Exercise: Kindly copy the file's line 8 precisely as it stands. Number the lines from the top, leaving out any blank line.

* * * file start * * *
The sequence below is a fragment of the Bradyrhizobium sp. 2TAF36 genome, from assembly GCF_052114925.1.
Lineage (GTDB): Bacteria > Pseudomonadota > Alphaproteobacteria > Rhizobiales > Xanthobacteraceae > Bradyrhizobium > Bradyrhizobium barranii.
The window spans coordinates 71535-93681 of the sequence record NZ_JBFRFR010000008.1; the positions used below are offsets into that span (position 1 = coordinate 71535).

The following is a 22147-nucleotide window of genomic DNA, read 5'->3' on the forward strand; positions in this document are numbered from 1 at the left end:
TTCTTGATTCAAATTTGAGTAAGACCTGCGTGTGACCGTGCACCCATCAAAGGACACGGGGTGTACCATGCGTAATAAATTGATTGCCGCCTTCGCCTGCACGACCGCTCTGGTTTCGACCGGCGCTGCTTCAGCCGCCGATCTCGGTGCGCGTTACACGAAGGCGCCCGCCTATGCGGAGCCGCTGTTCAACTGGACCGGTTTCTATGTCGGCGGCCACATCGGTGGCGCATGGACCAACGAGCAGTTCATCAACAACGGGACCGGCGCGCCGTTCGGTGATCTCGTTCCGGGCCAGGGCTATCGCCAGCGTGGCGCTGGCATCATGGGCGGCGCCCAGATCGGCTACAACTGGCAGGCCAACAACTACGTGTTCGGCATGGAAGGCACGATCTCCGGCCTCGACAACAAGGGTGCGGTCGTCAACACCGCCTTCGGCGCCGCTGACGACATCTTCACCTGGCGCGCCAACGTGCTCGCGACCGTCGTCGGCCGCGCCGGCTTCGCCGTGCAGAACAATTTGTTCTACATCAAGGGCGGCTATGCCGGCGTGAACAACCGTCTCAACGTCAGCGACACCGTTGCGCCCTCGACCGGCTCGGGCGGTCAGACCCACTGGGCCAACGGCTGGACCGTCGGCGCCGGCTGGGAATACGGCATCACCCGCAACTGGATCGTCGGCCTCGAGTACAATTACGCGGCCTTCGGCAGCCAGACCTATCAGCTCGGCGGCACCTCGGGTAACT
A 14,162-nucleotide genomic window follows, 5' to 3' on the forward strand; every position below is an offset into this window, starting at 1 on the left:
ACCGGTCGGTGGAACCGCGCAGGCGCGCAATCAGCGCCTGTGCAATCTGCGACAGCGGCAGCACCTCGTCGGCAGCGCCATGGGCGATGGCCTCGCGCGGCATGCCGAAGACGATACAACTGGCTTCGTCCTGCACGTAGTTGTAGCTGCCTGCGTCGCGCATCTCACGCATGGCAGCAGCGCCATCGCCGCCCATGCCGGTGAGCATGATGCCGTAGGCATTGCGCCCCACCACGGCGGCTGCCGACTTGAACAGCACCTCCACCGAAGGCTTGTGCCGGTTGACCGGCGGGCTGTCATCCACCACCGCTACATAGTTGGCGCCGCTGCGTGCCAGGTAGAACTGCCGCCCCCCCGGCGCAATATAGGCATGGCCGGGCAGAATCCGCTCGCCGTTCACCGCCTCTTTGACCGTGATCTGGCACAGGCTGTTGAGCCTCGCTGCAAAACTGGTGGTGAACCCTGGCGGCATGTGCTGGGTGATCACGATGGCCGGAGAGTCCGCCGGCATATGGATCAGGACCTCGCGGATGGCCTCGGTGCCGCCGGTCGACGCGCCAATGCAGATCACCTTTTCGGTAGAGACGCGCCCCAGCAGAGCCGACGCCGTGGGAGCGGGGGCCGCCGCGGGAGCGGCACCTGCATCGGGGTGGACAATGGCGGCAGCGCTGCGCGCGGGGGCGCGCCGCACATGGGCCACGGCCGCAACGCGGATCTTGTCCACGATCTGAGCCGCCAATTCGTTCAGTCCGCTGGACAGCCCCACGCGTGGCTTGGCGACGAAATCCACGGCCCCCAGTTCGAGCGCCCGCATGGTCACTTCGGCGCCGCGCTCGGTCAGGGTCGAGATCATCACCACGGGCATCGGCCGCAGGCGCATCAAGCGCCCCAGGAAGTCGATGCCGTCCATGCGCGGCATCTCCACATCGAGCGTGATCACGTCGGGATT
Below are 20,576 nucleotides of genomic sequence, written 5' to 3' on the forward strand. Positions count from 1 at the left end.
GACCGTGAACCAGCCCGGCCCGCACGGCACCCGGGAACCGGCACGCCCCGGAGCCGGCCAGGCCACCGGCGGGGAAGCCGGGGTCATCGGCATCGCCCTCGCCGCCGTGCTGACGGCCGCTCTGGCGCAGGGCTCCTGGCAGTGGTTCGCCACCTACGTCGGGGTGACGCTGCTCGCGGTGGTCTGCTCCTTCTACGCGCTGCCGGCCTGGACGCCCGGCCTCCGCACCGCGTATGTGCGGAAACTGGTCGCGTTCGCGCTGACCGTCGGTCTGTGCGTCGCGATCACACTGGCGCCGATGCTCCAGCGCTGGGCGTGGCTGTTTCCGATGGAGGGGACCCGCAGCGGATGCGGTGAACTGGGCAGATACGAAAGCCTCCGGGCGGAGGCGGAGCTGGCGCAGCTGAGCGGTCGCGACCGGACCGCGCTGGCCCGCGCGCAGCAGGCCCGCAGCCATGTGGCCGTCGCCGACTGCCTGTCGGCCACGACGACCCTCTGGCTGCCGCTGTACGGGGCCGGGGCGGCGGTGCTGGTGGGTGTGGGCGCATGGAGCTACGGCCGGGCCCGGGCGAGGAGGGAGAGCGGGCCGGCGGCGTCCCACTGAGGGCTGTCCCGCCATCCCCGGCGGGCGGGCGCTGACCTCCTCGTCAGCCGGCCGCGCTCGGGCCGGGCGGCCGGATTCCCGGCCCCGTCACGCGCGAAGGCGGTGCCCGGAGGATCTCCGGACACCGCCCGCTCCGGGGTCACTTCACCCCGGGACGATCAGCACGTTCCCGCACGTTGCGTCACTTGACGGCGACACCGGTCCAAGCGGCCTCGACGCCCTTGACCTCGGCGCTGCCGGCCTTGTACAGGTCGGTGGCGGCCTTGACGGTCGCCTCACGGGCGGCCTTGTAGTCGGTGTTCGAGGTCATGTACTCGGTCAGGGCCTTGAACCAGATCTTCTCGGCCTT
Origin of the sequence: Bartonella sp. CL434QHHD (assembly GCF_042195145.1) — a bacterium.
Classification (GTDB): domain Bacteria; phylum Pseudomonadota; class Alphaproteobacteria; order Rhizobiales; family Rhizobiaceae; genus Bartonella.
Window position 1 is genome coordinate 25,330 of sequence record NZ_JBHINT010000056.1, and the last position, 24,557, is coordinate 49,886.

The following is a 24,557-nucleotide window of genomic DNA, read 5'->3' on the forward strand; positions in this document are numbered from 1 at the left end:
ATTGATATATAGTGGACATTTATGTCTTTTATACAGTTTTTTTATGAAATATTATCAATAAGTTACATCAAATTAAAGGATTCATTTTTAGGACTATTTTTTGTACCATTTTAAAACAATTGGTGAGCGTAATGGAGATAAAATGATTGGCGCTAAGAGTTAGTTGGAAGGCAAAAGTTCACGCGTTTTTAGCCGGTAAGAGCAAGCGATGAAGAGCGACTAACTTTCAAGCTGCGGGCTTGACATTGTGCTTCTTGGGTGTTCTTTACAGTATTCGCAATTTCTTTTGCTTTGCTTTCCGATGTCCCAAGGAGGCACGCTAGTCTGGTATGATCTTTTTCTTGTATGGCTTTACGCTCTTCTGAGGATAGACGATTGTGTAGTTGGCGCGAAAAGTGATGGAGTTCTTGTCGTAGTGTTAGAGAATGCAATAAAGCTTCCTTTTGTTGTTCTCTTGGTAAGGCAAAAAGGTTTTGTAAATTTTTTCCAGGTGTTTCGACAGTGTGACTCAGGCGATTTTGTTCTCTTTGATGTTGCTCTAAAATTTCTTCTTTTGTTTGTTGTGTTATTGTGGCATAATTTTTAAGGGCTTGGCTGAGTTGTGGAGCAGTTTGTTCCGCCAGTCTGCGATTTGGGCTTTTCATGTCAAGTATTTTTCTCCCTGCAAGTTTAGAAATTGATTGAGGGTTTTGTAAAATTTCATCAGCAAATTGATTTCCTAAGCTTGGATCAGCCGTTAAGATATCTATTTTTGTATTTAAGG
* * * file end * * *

Below are 20,576 nucleotides of genomic sequence, written 5' to 3' on the forward strand. Positions count from 1 at the left end.